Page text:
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Sexual harassment in STEM workplaces

February 24, 2022

In recent decades, the number of women and gender diverse people in STEM-related fields has been increasing. These folks are making important discoveries and spearheading progress in their industries and academia. For example, Dr. A.W. Peet is a tenured physics professor at the University of Toronto who focuses their research on the subatomic structure of space-time. Peet also co-chairs the physics department’s Inclusivity Committee and plans to continue their advocacy work until LGBTQ+ people feel as welcome as heterosexual and cisgender people on U of T’s campus.[i] Expanding the gender diversity of STEM fields also expands the diversity of perspectives able to offer answers and breadth to new problems.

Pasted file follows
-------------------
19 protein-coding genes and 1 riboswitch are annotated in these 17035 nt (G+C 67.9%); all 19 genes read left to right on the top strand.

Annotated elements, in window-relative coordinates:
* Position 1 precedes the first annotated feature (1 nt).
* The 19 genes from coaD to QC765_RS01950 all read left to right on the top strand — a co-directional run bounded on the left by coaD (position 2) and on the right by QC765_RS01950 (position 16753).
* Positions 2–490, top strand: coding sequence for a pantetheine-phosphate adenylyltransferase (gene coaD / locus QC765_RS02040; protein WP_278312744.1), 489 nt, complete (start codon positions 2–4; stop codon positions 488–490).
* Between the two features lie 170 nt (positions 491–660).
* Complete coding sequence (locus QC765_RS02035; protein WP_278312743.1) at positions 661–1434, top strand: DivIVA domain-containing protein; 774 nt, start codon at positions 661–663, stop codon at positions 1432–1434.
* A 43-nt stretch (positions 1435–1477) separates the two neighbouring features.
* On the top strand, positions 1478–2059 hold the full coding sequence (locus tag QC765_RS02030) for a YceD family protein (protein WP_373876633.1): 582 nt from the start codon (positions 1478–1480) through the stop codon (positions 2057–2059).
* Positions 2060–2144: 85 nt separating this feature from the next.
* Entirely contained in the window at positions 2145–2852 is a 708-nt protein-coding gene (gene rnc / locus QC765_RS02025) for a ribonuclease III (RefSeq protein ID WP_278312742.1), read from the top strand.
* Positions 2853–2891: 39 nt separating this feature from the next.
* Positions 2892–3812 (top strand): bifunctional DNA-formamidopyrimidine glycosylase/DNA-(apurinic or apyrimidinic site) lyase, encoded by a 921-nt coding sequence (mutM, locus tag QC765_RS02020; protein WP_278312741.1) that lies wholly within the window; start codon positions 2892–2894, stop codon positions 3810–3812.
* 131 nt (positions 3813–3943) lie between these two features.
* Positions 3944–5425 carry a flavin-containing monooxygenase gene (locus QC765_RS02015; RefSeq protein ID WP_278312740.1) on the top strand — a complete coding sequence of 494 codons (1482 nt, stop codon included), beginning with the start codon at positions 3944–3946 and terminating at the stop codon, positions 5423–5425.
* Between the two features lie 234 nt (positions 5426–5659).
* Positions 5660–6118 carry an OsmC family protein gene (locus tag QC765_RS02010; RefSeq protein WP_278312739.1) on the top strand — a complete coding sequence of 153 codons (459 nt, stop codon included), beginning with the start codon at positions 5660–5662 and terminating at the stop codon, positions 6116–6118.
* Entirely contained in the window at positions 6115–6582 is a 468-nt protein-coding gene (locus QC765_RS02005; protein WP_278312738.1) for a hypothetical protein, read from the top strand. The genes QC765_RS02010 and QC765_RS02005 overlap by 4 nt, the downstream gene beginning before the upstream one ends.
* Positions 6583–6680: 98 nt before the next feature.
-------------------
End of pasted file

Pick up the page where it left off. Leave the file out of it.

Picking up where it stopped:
Entering a traditionally male-dominated field presents a unique set of challenges for those who have been historically excluded from STEM industries. One of these challenges is workplace sexual harassment and violence. Workplace sexual harassment is defined by the Occupational Health and Safety Act as “(a) a course of vexatious and unwelcome comment or conduct against a worker because of sex, sexual orientation, gender identity or gender expression, and (b) an unwelcome sexual solicitation or advance by a person in a position to confer, grant or deny a benefit or advancement to the worker.”[ii] Gender-diverse people and women are subject to higher rates of sexual harassment and violence in the workplace. Data shows that in natural and applied sciences, 32% of women compared to 12% of men experience sexual harassment at work.[iii] And while companies have legal responsibilities to prevent and respond to instances of harassment and violence in the workplace, typical measures are consistently ineffective and continue to enable cultures of harm.